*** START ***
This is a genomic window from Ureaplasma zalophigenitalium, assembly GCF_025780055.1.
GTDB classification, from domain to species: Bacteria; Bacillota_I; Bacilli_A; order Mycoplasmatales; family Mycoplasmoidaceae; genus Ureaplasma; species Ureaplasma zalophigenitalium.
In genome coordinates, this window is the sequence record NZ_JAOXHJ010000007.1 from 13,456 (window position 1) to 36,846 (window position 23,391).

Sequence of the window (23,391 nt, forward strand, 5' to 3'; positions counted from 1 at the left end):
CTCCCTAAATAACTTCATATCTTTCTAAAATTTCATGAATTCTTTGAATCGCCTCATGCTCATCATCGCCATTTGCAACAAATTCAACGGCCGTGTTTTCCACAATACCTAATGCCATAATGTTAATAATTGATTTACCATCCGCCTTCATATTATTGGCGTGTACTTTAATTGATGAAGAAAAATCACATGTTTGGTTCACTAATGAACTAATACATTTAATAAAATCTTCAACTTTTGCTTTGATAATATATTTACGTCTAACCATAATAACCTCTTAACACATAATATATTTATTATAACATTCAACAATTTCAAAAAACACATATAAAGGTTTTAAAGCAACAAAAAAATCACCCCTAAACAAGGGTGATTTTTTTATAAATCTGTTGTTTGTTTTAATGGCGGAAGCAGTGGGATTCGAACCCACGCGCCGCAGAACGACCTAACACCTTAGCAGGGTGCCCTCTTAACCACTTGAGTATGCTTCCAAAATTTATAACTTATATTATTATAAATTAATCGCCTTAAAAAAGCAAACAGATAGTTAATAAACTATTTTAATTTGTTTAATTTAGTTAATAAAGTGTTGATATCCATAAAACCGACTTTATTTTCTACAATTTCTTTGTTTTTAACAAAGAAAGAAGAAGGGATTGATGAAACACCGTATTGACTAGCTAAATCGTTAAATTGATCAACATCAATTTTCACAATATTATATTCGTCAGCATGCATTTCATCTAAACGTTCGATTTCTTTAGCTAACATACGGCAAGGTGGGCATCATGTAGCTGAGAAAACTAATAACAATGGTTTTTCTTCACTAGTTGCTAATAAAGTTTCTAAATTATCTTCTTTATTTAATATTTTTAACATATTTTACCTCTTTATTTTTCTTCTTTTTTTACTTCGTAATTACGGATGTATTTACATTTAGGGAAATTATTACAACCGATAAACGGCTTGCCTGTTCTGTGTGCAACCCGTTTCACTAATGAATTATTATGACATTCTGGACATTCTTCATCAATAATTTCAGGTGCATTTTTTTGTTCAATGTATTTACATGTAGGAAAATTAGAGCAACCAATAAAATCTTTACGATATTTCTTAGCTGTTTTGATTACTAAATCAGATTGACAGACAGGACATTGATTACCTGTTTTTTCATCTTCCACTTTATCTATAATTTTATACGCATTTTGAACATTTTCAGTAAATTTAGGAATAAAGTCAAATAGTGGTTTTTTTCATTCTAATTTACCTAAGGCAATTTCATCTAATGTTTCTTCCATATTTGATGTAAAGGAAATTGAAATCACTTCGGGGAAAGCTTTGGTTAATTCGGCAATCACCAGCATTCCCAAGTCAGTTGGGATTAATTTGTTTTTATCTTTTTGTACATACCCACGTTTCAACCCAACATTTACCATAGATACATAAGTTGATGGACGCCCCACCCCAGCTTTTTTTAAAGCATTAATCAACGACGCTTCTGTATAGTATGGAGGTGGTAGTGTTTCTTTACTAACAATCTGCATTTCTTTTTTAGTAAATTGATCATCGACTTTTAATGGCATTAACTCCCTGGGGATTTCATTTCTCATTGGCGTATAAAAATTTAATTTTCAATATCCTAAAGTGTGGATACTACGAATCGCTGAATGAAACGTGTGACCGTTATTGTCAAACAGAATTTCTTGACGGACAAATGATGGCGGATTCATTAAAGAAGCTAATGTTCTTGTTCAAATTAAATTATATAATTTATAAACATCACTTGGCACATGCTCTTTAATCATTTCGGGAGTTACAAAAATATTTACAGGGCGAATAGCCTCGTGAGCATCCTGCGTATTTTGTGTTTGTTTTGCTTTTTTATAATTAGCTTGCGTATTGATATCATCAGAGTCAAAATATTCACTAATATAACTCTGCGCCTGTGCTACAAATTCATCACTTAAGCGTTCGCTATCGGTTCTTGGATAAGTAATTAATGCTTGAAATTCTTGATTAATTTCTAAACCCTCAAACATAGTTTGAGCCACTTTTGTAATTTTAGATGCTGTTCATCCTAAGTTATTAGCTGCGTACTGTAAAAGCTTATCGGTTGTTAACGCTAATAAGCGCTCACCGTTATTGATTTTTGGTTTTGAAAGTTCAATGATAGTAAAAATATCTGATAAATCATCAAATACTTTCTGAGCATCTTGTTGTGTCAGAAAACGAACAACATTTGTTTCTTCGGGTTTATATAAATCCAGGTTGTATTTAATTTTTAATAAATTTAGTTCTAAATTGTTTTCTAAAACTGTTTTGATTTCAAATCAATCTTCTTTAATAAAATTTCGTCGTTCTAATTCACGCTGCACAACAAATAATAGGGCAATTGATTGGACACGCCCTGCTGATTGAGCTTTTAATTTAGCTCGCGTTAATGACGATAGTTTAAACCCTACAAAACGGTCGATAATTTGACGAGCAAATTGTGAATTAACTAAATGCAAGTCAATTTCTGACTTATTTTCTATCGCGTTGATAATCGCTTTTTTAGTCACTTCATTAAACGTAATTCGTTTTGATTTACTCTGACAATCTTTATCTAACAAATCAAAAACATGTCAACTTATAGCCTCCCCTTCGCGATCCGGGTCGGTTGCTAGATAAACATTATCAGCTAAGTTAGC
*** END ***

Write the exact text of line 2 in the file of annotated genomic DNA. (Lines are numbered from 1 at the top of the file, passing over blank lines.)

GTDB classification, from domain to species: Bacteria; Bacillota_I; Bacilli_A; order Mycoplasmatales; family Mycoplasmoidaceae; genus Ureaplasma; species Ureaplasma zalophigenitalium.